Wednesday, July 27, 2016

Pepe Escobar — The Real Secret of the South China Sea

Historical backgrounder. Colonialism is at the bottom of it.
The South China Sea is and will continue to be the ultimate geopolitical flashpoint of the young 21st century – way ahead of the Middle East or Russia’s western borderlands. No less than the future of Asia – as well as the East-West balance of power – is at stake.

To understand the Big Picture, we need to go back to 1890 when Alfred Mahan, then president of the US Naval College, wrote the seminal The Influence of Sea Power Upon History, 1660-1783. Mahan’s central thesis is that the US should go global in search of new markets, and protect these new trade routes through a network of naval bases.…
Almost all the contested borderlands today are the result of Western powers drawing lines on maps in the colonial era and the attempt to maintain them in the neocolonial era under US hegemony as the American Empire. In the past this dynamic as almost always led to conflict and war.

And, yes, HRC has been deeply involved in shaping it.
In 2011 the US State Department was absolutely terrified with the planned Obama administration withdrawals from both Iraq and Afghanistan; what would happen to superpower projection? That ended in November 2011, when then Secretary of State Hillary Clinton coined the by now famous “pivot to Asia”.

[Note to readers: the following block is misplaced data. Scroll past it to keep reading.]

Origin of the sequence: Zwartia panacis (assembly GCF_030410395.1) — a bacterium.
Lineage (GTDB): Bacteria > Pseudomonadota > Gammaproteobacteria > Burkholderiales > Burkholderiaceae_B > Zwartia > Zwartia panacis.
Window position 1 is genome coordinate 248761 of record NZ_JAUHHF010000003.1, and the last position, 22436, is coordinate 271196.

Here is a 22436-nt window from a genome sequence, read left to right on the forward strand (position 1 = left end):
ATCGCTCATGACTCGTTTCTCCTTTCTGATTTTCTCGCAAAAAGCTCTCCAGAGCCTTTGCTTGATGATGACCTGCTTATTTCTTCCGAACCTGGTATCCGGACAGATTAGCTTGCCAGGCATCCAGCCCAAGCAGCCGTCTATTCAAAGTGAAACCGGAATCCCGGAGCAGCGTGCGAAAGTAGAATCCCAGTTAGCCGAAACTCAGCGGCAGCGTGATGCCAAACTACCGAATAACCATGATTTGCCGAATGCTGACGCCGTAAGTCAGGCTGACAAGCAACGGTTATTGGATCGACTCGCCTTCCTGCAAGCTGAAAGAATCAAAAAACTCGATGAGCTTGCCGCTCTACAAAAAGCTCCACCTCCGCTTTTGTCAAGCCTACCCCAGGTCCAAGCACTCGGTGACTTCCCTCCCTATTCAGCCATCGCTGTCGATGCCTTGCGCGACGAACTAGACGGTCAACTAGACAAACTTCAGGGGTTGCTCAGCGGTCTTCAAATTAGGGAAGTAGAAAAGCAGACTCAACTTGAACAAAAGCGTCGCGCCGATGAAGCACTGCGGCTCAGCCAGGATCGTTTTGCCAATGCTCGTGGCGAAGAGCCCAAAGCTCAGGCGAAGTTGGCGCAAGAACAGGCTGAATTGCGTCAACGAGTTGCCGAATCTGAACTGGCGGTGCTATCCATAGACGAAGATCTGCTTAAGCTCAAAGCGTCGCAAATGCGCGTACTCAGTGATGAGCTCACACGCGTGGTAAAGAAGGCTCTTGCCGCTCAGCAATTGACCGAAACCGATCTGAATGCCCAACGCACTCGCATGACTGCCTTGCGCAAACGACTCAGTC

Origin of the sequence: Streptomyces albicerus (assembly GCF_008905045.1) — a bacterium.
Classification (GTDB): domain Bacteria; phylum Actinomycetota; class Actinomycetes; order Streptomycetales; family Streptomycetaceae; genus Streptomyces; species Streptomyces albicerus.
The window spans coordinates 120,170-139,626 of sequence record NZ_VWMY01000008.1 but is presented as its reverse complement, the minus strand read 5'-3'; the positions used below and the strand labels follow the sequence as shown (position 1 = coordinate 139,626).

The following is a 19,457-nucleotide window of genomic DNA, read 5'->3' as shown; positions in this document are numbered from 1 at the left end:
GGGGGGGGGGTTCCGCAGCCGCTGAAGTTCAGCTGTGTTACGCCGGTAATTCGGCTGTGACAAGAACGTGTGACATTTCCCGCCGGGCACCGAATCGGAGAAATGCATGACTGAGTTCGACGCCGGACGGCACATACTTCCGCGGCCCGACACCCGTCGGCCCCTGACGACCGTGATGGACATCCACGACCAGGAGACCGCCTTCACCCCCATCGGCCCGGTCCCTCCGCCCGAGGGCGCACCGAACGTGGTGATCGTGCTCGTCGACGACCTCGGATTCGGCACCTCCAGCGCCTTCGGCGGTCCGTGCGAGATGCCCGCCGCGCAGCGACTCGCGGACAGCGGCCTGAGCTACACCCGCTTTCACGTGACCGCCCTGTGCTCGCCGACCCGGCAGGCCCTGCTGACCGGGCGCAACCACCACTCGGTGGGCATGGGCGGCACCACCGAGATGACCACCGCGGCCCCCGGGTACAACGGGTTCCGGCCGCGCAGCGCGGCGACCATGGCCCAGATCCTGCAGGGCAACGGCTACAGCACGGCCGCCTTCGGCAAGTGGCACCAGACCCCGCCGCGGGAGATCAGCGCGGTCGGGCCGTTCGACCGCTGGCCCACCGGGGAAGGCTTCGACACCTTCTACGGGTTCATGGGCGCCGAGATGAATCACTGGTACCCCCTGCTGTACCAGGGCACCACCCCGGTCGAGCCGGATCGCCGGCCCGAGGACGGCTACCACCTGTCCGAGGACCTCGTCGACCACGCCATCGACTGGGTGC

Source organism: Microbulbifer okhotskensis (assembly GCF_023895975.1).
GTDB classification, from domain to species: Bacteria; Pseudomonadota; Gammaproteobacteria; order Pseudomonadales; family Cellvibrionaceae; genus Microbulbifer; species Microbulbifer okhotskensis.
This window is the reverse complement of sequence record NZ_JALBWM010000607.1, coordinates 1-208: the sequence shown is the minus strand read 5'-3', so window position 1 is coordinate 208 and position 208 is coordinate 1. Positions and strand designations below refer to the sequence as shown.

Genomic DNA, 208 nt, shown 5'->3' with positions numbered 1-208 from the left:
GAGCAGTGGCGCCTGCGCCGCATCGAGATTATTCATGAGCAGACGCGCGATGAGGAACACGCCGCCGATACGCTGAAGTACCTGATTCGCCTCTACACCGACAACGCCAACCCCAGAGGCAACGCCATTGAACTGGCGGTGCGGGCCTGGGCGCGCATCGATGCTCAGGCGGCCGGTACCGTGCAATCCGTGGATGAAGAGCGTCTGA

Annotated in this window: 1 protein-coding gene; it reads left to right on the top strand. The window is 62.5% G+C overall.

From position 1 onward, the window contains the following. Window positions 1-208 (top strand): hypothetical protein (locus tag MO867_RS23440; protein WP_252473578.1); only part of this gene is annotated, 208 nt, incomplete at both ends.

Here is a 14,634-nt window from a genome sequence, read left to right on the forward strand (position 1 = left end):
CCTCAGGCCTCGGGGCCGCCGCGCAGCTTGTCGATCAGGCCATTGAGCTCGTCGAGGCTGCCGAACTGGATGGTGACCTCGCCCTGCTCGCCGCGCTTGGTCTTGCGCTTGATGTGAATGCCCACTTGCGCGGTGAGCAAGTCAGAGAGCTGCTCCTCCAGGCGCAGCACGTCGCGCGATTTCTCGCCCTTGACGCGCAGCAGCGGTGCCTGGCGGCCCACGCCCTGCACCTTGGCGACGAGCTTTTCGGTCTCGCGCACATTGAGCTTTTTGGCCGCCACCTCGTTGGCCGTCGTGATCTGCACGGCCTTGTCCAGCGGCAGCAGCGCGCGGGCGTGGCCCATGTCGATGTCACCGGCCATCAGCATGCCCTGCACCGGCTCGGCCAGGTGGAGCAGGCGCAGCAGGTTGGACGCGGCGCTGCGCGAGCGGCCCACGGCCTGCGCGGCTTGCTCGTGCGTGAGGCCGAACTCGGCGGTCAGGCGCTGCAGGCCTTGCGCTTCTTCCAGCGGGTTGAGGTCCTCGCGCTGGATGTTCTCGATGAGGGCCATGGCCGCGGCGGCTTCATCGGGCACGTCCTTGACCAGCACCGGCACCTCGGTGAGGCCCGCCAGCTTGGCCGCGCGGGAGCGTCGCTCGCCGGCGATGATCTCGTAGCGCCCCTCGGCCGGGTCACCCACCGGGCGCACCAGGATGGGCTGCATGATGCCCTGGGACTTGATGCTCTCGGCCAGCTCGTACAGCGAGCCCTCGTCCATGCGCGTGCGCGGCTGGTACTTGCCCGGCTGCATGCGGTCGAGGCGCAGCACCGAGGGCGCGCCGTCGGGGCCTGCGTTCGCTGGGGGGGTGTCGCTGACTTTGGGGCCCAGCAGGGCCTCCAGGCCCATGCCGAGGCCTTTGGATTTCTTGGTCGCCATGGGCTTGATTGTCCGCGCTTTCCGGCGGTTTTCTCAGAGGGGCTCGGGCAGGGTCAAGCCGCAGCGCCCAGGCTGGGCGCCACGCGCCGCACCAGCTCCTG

“Six lines of action” were embedded in the “pivot”. Four of these Clinton nicked from a 2009 report by the Washington think tank CSIS; reinvigorating alliances; cultivating relationships with emerging powers; developing relationships with regional multilateral bodies; and working closely with South East Asian countries on economic issues. Clinton added two more: broad-based military presence in Asia, and the promotion of democracy and human rights.
It was clear from the start – and not only across the global South — that cutting across the rhetorical fog the “pivot” was code for a military offensive to contain China. Even more seriously, this was the geopolitical moment when a South East Asian dispute over maritime territory intersected with the across-the-globe confrontation between the hegemon and a “peer competitor”.
What Clinton meant by “engaging emerging powers” was, in her own words, “join us in shaping and participating in a rules-based regional and global order”. This is code for rules coined by the hegemon – as in the whole apparatus of the Washington consensus.…

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